"There are strange things done in the midnight sun," Canadian poet Robert Service wrote in 1907. Above, astronauts witnessed the phenomena firsthand from the International Space Station, which orbits roughly 205 miles (330 kilometers) above the Earth's surface.
Astronauts made the image looking north across the Aleutian Islands, 20 minutes after local midnight in early August 2013. The space station was in its "top of the orbit," according to NASA, the northernmost latitude it reaches (51.6 degrees north). The Aleutian Islands are not visible on the dark side of the day-night line.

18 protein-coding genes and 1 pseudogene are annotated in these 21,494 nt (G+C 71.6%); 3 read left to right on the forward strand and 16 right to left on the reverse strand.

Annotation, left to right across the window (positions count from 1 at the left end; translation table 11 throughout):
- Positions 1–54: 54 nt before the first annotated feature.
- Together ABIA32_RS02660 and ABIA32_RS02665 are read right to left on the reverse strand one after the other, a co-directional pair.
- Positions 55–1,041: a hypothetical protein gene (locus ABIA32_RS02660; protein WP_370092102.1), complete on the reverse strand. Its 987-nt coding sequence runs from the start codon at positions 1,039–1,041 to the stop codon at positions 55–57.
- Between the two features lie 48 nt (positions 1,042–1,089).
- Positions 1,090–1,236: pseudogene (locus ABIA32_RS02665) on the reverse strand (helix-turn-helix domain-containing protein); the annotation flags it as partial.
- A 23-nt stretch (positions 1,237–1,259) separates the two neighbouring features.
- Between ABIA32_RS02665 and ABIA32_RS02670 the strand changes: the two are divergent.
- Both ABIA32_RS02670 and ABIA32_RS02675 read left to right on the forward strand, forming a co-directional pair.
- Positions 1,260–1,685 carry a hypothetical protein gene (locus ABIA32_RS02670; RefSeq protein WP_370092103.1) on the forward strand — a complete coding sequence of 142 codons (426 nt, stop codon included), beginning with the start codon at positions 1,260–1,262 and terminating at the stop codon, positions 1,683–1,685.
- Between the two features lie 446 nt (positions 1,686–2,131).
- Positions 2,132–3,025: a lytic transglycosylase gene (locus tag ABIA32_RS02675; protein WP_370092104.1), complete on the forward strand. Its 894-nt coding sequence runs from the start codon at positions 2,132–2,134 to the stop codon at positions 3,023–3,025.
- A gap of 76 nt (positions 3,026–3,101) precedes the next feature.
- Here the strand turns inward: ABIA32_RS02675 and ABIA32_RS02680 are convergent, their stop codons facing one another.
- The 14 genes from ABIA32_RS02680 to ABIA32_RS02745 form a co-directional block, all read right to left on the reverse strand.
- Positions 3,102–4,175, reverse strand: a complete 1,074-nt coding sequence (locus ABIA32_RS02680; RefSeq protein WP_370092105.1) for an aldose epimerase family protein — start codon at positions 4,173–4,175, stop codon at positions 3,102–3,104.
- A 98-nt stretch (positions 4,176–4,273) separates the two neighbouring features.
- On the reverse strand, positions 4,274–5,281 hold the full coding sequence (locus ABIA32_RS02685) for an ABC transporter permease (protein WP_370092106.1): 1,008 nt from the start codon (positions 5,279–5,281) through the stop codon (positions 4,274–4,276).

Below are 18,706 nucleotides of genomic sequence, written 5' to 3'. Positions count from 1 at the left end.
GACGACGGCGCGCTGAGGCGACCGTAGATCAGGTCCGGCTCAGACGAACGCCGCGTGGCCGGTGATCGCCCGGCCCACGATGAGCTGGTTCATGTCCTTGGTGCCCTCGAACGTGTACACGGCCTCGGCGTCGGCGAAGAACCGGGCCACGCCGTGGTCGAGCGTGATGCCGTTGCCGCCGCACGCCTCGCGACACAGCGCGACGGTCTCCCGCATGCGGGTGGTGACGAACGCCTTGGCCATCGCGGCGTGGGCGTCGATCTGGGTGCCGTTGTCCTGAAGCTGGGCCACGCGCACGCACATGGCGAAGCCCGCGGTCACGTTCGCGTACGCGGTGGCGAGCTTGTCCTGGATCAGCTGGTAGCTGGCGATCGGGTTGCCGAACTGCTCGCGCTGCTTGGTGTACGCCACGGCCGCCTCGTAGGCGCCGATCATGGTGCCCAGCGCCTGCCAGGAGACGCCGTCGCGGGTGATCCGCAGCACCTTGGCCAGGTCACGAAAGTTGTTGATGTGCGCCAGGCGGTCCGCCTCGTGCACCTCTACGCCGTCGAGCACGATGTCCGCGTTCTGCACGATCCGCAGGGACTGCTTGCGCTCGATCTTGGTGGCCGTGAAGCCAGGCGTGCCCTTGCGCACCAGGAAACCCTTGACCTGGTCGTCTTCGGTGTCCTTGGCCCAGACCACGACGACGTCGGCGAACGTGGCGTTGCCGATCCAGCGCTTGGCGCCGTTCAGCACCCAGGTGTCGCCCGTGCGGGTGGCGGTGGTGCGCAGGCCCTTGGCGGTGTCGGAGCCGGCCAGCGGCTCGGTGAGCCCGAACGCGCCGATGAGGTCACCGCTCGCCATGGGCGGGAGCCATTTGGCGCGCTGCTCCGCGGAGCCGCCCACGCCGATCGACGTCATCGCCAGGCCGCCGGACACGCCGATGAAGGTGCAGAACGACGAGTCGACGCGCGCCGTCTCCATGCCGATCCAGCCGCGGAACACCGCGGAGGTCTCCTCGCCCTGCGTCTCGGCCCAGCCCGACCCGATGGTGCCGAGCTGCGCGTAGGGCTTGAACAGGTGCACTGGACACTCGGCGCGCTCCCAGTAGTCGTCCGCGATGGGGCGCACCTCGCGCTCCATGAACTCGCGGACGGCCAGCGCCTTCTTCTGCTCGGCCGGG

The thin clouds above the midnight sun are known as noctilucent clouds (night-shining clouds) or polar mesospheric clouds, since they occur over the poles during the summer. Astronauts describe them as among the most beautiful sights from space. According to NASA, data suggest the clouds may be getting brighter and appearing at lower latitudes as a result of global warming.
This photo and those that follow were all made by astronauts from the International Space Station since last year. The station launched in 1998 and is a project of five international space agencies, in the United States, Russia, Canada, Japan, and Europe. The station supports a crew of up to six people and has orbited the Earth more than 90,000 times, playing host to wide variety of scientific experiments and observations. (See more space station photos.)
—By Brian Clark Howard, photo gallery by Kurt Mutchler